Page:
Previous efforts on Friday last week and on Wednesday were aborted, the first because of bad weather and the second due to a systems fault.

Southern Launch, which operates the Whalers Way facility located around 25km southwest of Port Lincoln, said the launch was attempted again just after 4pm on Thursday, but an internal fault during ignition caused it to catch fire.

The company said the fire was contained to the launch pad and extinguished by Country Fire Service crews on the scene, with no injuries resulting from the blaze.

TiSPACE had planned to use the launch to test its hybrid propulsion systems, and as a prelude to commercial launches of satellites in the future.

The third launch failure comes after environmentalists last week called on Southern Launch to consider a different site for a permanent launch facility, citing “major concerns” on the potential impact to threatened bird species.

The company is still awaiting approval to build two permanent launchpads at the Whalers Way site to host regular satellite launches into orbit around the Earth’s poles.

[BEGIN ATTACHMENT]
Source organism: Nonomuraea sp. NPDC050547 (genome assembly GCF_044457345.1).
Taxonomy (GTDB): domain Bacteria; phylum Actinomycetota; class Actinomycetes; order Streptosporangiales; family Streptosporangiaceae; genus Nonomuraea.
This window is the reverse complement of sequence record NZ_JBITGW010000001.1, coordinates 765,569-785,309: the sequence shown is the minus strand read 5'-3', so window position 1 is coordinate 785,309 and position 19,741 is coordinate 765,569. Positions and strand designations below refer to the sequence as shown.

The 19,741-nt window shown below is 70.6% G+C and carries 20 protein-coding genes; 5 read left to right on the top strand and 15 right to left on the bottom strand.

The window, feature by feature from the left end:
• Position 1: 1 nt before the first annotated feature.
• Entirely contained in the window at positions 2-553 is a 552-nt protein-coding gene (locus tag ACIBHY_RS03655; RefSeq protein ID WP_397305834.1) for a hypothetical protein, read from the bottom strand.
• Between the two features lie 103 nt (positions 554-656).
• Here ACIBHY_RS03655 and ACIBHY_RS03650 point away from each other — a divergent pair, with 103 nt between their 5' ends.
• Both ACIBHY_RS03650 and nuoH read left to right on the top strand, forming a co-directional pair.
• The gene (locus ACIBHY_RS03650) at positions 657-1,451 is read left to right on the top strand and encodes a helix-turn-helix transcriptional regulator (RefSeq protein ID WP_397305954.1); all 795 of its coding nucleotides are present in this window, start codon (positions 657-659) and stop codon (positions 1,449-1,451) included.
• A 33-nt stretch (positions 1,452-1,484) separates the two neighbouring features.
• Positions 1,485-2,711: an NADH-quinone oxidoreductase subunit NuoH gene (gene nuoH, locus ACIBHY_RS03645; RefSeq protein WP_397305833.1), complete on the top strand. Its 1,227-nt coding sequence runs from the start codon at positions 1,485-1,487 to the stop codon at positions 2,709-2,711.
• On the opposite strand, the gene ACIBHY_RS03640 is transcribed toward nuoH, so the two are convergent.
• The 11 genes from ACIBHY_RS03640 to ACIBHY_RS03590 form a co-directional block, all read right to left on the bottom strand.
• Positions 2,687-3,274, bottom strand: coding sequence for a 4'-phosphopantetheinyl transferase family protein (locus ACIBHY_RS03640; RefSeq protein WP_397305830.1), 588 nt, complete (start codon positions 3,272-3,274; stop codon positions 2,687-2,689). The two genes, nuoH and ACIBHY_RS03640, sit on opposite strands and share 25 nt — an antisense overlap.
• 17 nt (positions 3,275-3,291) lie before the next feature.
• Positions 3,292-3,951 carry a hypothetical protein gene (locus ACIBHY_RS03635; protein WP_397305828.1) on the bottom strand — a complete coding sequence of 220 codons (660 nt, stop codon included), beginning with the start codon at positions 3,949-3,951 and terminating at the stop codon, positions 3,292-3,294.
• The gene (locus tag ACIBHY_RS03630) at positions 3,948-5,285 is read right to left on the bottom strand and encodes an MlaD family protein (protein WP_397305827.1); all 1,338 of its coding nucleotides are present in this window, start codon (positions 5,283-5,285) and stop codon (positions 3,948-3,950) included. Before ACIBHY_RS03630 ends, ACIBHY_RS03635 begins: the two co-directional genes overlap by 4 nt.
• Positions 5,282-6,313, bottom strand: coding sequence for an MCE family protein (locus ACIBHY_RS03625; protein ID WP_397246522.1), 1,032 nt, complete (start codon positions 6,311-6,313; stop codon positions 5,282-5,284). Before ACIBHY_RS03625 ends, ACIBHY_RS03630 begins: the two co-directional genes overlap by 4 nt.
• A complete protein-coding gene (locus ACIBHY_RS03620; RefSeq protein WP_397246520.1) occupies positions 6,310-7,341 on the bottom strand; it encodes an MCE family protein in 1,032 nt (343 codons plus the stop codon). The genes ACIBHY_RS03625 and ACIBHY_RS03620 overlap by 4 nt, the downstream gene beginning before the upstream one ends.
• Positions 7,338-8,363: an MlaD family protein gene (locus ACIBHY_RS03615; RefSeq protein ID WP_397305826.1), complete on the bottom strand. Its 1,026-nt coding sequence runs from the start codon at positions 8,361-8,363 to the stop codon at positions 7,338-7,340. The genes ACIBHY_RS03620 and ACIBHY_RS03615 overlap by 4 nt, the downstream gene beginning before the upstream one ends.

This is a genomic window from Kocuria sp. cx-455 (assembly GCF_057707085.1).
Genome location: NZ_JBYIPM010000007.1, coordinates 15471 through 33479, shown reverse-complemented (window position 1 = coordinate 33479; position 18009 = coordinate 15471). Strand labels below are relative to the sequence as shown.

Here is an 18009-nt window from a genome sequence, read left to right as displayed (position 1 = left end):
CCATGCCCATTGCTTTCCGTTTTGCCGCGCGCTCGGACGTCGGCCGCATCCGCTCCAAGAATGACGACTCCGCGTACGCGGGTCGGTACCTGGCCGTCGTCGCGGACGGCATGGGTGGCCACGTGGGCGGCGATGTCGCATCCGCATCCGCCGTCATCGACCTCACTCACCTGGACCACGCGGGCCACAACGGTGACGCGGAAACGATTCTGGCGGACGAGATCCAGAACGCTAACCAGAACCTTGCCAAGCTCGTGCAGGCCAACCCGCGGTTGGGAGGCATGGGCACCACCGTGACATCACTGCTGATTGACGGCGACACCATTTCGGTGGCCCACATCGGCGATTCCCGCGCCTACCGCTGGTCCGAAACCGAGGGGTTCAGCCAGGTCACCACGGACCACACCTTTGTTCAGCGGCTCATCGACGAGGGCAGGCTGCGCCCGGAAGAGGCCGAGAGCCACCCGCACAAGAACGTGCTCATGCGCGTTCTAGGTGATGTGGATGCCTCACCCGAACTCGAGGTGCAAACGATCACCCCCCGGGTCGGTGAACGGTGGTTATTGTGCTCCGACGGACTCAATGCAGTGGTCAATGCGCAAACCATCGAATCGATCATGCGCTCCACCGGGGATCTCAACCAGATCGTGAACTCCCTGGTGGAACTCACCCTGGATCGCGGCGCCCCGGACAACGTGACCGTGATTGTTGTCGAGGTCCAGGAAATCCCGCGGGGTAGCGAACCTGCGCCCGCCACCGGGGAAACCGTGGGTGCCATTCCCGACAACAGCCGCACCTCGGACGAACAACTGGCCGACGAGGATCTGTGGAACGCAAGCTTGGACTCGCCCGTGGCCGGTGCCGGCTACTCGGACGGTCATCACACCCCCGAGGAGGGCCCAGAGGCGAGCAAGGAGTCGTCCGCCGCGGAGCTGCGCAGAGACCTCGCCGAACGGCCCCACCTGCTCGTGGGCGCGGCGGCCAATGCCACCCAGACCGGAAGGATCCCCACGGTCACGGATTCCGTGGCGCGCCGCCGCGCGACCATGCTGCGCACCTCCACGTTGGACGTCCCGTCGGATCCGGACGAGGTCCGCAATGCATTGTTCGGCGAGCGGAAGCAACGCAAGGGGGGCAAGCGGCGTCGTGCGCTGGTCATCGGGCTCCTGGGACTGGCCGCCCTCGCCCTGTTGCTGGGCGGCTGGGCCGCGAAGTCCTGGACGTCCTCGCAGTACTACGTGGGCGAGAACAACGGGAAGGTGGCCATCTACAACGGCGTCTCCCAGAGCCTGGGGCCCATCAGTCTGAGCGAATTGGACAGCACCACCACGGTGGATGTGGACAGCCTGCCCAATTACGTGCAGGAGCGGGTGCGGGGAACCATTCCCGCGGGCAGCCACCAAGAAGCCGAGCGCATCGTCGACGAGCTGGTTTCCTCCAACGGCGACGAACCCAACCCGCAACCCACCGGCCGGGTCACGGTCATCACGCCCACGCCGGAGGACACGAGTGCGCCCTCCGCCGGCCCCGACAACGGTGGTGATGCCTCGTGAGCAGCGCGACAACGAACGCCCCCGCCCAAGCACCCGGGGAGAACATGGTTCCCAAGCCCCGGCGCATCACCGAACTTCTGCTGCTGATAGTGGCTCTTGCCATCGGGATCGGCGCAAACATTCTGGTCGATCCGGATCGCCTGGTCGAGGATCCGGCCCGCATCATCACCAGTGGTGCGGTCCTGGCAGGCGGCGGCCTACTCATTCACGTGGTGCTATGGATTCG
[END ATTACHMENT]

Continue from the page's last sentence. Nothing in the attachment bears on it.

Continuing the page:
Southern Launch had planned to use Thursday’s test launch to gather noise and vibration data to determine the impact of rocket launches on native wildlife.

Cold front to dampen SA weekend

Rain, wind gusts and isolated thunderstorms are set to hit South Australia this weekend with a cold front poised to disrupt Adelaide’s warm spring weather.

Adelaide’s forecast maximum will drop to 16 degrees on Saturday, down from 24 on Thursday.

BoM meteorologist Hillary Wilson said the changes will stem from a cold front which will hit the state’s west first.

“There is a change in the weather on its way, that will move through western districts initially … and then across the Eyre Peninsula overnight and into Friday morning,” Wilson said.

“That change is due in the Adelaide area around midday [Friday], so it will still be fairly mild ahead of that change but then cooler conditions to follow.”

Wilson said “strong and gusty” northerly winds will hit the state’s central and eastern districts, with the potential for raised dust in the northeast pastoral districts and the Riverland.

“Also with the change, some isolated shower and thunderstorm activity is expected generally over our eastern districts,” she said.

“For Adelaide itself, a couple of showers are possible but not looking at any thunderstorm activity for the metropolitan area at this stage.”

Wilson said the change would prompt cooler conditions across South Australia this weekend.